In addition, thermal imaging technology can help pinpoint costly production mistakes, especially molding defects and design irregularities.

Liquid Injection Molding Machines

Multishot Injection Molding

Liquid silicon rubber material comes in a kit that consists of two components: “A” and “B”.

The key components of the conventional, two-part liquid injection molding process include the following:

  • Supply drums: The plungers, or liquid silicone supply containers, connect to the pumping system. Many two-container setups include a third container for pigment.
  • Metering units: The metering device pumps the two liquid materials in predetermined ratios, which ensures a concurrent release at a steady ratio.
  • Mixers: Once the liquid forming materials pass through the metering unit, a static mixer combines the materials. The blended material is pressurized and pushed into the mold.
  • Injectors: This device moves the LSR forming material into the pumping mechanism under pressurized force. The machine operator has the capability to adjust the pressure, as well as the injection rate. This parameter differs according to the project specifications.
  • Nozzles: The liquid compound flows into the mold through a nozzle that has an automatic shut-off valve. This valve prevents the mixture from leaking or the mold from overfilling.

In an ideal production environment, the basic liquid injection molding machine should be as lean and as compact as possible. Secondary devices should be configured to address the needs of a particular project.

Effective LIM Design

As with any manufacturing process, the LSR molding process starts with proper part design. Those familiar with designing parts for injection molding should find the design elements of the silicone rubber injection molding process to be alike. However, LSR has a very high shrink rate and the material has a tendency to flash very easily during molding. The designer can mitigate these issues by planning the correct tolerances and assimilating extra elements into the mold design to help reduce flash.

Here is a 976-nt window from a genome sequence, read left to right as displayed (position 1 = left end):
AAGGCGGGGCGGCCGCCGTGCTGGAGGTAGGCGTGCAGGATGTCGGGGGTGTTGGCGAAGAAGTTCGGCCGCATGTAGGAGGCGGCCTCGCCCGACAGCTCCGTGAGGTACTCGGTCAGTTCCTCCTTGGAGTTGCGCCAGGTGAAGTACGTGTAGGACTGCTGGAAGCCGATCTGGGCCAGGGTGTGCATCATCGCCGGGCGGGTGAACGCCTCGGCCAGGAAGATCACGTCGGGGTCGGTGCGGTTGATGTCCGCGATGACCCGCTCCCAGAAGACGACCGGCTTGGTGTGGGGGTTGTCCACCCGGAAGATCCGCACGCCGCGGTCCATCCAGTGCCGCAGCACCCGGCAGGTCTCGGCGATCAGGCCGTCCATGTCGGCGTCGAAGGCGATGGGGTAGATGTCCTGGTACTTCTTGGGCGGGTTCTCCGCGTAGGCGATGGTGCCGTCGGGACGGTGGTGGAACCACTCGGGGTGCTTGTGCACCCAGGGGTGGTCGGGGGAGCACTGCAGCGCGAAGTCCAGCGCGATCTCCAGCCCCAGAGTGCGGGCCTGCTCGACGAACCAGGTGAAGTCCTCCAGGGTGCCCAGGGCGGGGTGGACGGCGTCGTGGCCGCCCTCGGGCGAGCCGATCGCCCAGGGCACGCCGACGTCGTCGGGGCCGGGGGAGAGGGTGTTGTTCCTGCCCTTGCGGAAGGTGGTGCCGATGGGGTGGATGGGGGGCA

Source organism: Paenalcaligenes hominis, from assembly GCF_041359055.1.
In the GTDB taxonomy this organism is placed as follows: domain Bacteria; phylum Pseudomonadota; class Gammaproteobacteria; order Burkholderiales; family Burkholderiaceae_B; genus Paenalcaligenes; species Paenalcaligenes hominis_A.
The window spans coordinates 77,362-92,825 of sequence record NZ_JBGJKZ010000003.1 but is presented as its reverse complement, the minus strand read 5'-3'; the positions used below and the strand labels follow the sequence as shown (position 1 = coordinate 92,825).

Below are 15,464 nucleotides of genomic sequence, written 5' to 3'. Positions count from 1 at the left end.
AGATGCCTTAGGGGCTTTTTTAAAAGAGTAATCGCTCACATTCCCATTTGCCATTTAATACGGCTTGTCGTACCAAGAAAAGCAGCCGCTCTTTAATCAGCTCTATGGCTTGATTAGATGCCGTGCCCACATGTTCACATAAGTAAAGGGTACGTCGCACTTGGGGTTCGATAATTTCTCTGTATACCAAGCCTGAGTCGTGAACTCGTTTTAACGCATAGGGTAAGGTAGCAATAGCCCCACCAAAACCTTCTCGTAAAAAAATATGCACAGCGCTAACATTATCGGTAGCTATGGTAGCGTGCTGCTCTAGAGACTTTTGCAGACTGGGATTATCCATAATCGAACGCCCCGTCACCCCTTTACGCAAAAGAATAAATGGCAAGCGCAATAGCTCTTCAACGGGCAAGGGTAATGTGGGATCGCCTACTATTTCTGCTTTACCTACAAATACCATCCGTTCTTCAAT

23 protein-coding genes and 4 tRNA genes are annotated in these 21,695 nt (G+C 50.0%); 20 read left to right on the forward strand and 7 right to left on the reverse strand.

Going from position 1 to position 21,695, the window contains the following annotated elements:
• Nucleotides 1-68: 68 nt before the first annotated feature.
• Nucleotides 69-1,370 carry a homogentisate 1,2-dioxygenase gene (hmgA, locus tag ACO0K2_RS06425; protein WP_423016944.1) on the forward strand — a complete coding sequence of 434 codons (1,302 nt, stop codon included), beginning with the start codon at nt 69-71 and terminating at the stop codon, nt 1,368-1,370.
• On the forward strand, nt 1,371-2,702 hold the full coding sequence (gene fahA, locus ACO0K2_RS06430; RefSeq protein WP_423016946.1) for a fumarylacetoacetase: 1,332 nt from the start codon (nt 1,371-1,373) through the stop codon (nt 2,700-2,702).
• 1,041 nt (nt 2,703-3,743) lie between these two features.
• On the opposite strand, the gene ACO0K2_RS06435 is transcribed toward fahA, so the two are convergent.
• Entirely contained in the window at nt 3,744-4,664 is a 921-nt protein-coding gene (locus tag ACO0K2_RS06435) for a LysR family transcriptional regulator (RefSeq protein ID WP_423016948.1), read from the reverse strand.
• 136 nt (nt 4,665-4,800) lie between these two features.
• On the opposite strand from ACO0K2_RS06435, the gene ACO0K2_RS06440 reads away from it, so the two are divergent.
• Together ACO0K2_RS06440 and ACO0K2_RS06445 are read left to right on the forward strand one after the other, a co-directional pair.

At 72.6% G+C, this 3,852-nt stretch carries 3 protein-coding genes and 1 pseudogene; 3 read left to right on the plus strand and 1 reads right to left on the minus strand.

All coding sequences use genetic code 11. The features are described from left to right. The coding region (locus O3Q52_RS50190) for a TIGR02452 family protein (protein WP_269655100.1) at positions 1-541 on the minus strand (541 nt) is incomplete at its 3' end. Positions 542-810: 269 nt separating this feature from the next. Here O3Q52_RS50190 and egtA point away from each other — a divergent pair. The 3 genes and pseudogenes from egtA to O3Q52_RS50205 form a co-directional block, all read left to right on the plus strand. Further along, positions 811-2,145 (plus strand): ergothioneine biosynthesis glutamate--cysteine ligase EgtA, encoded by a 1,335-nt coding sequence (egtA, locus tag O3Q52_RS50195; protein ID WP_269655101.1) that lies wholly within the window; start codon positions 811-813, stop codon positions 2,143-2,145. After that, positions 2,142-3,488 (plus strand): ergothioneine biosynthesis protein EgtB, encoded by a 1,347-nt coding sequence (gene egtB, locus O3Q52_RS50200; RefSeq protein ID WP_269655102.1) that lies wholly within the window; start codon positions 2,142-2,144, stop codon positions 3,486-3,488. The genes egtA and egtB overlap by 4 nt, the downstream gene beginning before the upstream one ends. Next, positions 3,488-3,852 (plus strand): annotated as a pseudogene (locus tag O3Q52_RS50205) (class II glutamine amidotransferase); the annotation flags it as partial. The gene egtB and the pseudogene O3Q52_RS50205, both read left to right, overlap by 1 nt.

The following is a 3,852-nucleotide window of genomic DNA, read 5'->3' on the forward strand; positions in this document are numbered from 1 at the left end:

The liquid molding process offers greater freedom to part designers in comparison to conventional injection molding processes. LIM parts do not require the use of high heat and pressure to melt the material, which allows for a consistent flow of LSR into the mold. As a result, the designer has more flexibility and uniform part geometry.

Injection Molding Design Process

The Massachusetts Institute of Technology states that the design process determines up to 80% of a plastic injection molded component’s costs. It also has an impact on quality, reliability, functionality, serviceability, and manufacturability. The design also has a bearing on time to market, and it plays a crucial role as a driver of competitive advantage.

Designing plastic components involves a complicated task, which encompasses a variety of factors associated with the requirements of the part. It entails asking and answering a series of questions, including:

  • How the part will be used?
  • How does the part work with other components?
  • What are the weight, structure, impact, and load requirements?
  • Are there any environmental conditions that must be considered?
  • What are the cosmetic requirements?
  • Does the part have any unusual characteristics?

It’s important to consider the design parameters for your LIM program. Below are nine considerations.